I am glad to have watched this show and I shall be recommending this to all my friends!
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7/10
Okay story elevated by fine performances
BeneCumb9 May 2016
As a directional country in creating versatile crime dramas, the UK has contributed and will contribute so many quality stuff than one is bound to start selecting and comparing, based on taste, habits and many other factors. Here, in Exile, the biggest value for me were 2 leading performances - Tom Ronstadt (John Simm) and Sam Ronstadt (Jim Broadbent) - whose versatility and switching ironed out some clichés and over-sophistication in the plot. I have discovered the talent of both Simm and Broadbent long time ago, but it is still please to ascertain that they have not confined themselves to comparable characters and roles approach.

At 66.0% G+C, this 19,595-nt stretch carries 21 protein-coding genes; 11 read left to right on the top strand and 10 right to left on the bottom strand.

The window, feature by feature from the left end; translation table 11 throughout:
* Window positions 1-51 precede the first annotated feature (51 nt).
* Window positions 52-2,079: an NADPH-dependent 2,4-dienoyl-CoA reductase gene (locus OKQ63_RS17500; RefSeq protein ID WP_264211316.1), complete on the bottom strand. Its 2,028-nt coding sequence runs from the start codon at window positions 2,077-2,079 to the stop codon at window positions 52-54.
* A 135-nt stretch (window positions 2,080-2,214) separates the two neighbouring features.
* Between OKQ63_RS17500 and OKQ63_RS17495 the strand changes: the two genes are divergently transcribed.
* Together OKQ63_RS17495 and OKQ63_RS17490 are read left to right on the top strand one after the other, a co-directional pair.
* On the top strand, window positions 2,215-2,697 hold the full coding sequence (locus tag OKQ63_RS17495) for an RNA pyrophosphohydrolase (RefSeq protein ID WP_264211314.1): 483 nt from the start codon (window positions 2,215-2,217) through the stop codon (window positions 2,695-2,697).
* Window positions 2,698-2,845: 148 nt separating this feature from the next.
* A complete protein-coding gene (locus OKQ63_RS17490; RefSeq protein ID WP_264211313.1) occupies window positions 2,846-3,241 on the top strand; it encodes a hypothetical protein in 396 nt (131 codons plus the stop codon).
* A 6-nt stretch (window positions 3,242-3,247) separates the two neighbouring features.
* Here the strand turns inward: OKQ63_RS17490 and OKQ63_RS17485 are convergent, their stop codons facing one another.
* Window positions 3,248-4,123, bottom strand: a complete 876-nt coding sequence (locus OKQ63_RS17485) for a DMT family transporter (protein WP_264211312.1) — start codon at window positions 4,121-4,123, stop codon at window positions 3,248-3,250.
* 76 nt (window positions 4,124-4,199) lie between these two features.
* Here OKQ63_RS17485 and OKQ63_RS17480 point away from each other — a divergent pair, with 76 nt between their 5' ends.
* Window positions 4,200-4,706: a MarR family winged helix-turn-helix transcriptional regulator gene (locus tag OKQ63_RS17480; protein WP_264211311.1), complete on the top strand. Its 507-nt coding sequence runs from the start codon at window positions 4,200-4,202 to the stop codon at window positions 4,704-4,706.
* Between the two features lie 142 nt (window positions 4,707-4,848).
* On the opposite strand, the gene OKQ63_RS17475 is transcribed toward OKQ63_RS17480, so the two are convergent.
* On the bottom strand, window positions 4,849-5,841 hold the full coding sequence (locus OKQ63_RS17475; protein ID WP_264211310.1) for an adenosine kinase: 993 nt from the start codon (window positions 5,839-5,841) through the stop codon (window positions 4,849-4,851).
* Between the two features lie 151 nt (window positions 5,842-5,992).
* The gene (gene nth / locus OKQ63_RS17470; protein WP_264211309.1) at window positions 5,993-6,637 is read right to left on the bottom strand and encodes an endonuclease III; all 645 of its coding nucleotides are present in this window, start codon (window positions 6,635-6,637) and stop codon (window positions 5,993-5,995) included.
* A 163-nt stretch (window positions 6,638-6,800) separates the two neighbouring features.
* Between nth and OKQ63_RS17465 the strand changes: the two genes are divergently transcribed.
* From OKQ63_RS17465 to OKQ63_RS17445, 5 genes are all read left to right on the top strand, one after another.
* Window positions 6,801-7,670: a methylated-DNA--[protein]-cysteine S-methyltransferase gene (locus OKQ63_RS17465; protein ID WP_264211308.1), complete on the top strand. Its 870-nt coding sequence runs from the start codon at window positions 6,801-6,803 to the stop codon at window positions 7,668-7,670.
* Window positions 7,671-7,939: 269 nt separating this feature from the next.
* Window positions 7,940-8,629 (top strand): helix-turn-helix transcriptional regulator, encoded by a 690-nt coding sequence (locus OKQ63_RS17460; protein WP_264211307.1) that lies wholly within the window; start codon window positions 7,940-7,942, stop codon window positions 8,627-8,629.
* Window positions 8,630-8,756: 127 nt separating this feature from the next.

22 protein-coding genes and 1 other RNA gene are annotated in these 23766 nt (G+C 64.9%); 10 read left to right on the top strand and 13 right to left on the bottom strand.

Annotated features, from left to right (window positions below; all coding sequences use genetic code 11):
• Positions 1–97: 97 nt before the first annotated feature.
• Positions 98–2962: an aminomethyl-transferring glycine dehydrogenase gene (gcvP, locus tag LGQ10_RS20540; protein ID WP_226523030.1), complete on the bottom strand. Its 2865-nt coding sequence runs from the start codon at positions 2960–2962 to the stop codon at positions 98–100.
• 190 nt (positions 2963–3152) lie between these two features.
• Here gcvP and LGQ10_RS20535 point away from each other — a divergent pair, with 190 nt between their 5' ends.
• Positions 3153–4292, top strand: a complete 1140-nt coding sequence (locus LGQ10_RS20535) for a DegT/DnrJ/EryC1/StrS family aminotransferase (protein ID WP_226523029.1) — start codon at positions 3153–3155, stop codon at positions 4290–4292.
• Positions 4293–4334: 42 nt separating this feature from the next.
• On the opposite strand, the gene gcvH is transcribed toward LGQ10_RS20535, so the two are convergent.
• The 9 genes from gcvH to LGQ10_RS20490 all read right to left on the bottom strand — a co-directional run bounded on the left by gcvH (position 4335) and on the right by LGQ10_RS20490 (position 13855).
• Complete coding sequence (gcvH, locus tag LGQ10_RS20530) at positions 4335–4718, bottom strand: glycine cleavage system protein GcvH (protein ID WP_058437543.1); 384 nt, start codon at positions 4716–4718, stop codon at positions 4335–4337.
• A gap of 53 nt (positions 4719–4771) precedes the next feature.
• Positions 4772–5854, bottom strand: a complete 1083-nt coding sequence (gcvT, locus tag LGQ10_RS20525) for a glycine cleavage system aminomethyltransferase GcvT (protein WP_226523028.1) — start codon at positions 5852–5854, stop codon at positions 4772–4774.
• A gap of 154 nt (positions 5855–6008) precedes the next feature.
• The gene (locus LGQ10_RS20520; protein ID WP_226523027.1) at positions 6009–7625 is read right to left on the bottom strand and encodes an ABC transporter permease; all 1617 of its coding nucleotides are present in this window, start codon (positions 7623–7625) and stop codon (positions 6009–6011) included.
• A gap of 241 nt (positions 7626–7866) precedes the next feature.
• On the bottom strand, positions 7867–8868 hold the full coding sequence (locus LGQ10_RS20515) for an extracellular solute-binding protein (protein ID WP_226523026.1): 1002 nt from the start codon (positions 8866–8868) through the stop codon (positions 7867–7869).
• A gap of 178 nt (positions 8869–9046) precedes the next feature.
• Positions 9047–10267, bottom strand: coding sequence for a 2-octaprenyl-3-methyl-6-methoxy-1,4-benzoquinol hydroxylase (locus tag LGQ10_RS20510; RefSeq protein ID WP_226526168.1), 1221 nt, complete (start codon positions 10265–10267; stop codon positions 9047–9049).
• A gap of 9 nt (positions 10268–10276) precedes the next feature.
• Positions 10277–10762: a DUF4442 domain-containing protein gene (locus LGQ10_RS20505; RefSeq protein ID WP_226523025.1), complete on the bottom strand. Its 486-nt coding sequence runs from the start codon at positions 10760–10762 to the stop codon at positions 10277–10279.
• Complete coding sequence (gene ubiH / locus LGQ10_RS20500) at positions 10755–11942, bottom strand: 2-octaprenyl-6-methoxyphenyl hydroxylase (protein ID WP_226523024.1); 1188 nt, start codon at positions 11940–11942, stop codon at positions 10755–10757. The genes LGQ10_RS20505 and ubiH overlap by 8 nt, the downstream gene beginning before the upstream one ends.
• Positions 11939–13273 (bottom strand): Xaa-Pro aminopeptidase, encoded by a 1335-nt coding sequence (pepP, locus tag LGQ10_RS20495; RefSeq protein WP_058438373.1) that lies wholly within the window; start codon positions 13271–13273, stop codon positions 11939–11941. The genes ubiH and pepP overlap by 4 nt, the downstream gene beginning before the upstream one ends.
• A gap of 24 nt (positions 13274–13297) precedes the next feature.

As for the plot, some scenes seemed excessive, some supporting character changes weird, plus it was difficult to follow the events in different periods at times. Neverthess, Exile is another work of quality, excelling most counterparts created e.g. in the US or Australia. Unless you have painful personal experience with Alzheimer's disease, this miniseries is definitely a pleasant spending of ca 3 hours.
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7/10
His name is John Simm.
Angelus211 May 2011
Warning: Spoilers
Tom returns home lost, his career has gone down the drain and the only thing he has left is his sister and father, as he confronts his past he finds a life changing secret.